OK, googled ARS, not a lot came up, but then I found the Yaesu brand of stuff...what exactly is ARS?
Amateur Radio Service, the formal name for "ham radio". I know you currently don't want to end up there, but keep an open mind.
Are ARS systems self reliant? (i.e. will they work when the "system" goes down?).
Yes, any self-powered radio will continue to work as long as its batteries hold out, regardless of what type (we really should say "service") of radio it is. Additionally, you'll see the "infrastructure" come back up for 2m and 70cm faster than probably any other communication service because there are so many hams nationwide that have the gear and routinely practice setting up emergency communications after a major disaster that destroys the normal communications system.
They look pretty nice, and while I don't want to go the HAM route yet (don't have the funds)
You might be surprised how cheaply you can do it. A lot of hams are equipment junkies. Many of them have a stack of "old" radios 12 deep in their closets where "old" means 9 months ago. If you get involved with your local club and let it be known that you're just starting out, I'd be pretty surprised if someone didn't offer you a simple VHF radio "just to get you started" for a very affordable price.
I'm mainly looking for a relaible system for a real camping/bug-out scenario, where I may have to leave the base camp for several hours, either hunting, or scouting, and really just want a reliable system more than anything. I essentially want a reliable 2 (min) 5 (max) mile range solution, that isn't limited to avehicle/continuous power source.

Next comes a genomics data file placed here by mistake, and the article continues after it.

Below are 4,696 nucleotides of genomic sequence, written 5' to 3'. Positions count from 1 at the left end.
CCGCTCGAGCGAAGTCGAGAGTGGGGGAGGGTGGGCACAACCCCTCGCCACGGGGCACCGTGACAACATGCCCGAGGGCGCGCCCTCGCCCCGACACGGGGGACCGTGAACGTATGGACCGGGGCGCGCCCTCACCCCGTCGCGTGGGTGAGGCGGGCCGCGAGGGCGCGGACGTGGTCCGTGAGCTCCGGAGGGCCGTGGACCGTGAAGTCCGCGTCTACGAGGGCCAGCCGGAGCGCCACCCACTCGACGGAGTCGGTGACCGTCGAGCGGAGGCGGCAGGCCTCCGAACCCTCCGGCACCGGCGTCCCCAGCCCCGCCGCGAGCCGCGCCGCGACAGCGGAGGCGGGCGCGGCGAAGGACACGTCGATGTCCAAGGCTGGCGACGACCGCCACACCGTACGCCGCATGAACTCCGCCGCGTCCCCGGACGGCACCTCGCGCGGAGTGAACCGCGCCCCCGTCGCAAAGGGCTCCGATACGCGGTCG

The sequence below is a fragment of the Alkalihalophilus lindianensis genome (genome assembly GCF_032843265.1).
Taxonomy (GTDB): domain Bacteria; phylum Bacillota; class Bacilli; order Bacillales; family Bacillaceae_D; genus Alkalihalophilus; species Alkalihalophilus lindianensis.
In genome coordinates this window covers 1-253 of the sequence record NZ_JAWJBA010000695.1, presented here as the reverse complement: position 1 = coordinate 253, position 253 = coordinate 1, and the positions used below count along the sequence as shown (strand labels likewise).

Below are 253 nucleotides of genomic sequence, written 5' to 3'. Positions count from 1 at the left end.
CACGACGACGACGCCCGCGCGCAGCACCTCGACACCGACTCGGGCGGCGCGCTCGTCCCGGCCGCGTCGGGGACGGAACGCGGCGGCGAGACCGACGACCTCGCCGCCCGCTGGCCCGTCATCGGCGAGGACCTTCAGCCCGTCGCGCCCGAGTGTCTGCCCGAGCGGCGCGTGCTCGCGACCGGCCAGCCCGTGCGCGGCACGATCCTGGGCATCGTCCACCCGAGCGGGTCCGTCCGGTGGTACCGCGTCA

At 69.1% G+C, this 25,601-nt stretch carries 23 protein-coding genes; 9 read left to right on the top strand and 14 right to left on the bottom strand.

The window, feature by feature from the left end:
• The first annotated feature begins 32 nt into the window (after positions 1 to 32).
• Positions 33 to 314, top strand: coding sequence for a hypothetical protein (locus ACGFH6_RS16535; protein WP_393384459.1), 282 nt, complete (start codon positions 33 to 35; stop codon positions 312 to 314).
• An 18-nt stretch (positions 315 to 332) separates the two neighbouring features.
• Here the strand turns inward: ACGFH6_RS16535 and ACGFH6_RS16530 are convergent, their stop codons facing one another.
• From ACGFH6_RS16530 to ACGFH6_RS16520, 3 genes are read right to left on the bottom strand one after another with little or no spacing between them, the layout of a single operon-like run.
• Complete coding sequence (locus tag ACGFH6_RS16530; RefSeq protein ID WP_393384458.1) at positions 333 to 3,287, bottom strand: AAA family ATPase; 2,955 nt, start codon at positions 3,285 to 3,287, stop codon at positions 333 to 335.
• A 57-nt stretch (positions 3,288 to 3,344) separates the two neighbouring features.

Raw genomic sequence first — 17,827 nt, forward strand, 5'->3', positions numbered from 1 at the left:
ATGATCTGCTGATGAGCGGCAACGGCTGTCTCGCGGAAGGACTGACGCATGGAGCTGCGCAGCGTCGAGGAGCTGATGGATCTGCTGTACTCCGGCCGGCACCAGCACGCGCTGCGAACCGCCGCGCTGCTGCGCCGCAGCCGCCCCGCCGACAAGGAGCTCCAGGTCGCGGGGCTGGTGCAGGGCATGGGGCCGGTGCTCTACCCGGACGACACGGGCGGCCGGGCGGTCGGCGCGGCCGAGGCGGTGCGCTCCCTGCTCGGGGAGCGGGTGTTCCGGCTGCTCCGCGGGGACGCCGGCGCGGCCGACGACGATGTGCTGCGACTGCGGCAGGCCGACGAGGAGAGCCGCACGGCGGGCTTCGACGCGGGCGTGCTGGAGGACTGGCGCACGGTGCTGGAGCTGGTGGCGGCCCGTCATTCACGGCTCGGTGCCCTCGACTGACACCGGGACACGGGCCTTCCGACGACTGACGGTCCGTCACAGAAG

No such thing exists.
The problem with any statement about "reliable range" is that it always comes down to what's between the two radios. If you're halfway between the moon and earth, even junky little FRS radios probably have a 100mi range. However, if the guy you're trying to talk to is on the other side of a ridge, even if he's only half a mile away, there's no man-portable radio that'll "burn through" the mountain to get to him. In between those extremes fall things like buildings, trees, etc. The CB and FRS stuff will be, in my practical experience, pretty much equal under real-world conditions. The ARS stuff has a decided advantage in situations like forests due to the higher legal power. Nothing but an NVIS setup with the accompanying solar flare really helps with the "other side of the ridge" problem unless there's a repeater somewhere that you can both access.
I do like the idea of the CB though, if only for the channel 9 Emergency function, where I can contact government entities if needed (from what i read, a lot of police/911 dispatchers still monitor channel 9????)
I think monitoring channel 9 is a MUCH less common thing that it used to be. I don't know of a single place that still does it and on the two occasions when I've tried to contact the state police that way, no one was listening. On the other hand, I have driven by a couple of "Emergency Dispatcher Monitors 146.520MHz" signs, which surprised the hell out of me. Regardless of wither it's CB or ARS, your most realistic scenario is that you can reach someone via the radio who can then use a phone to relay your emergency to a dispatcher.